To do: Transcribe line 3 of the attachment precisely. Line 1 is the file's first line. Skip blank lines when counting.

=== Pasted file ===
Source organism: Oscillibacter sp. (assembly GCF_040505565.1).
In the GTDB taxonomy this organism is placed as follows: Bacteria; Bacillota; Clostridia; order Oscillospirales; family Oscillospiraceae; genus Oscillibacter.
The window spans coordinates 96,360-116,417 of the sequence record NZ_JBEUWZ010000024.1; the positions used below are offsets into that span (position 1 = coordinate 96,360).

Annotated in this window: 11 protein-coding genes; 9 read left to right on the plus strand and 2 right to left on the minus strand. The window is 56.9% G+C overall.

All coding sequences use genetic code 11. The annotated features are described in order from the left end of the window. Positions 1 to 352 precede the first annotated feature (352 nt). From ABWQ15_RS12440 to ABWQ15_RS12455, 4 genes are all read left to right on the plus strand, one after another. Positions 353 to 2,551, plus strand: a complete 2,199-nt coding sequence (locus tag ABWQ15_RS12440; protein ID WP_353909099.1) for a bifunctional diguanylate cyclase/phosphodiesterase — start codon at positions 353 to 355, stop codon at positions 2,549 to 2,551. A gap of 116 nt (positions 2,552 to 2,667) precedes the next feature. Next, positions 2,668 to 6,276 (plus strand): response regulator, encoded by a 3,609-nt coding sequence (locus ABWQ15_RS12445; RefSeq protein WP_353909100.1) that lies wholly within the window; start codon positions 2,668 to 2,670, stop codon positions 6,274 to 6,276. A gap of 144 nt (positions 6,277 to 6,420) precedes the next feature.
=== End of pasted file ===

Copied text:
The window spans coordinates 96,360-116,417 of the sequence record NZ_JBEUWZ010000024.1; the positions used below are offsets into that span (position 1 = coordinate 96,360).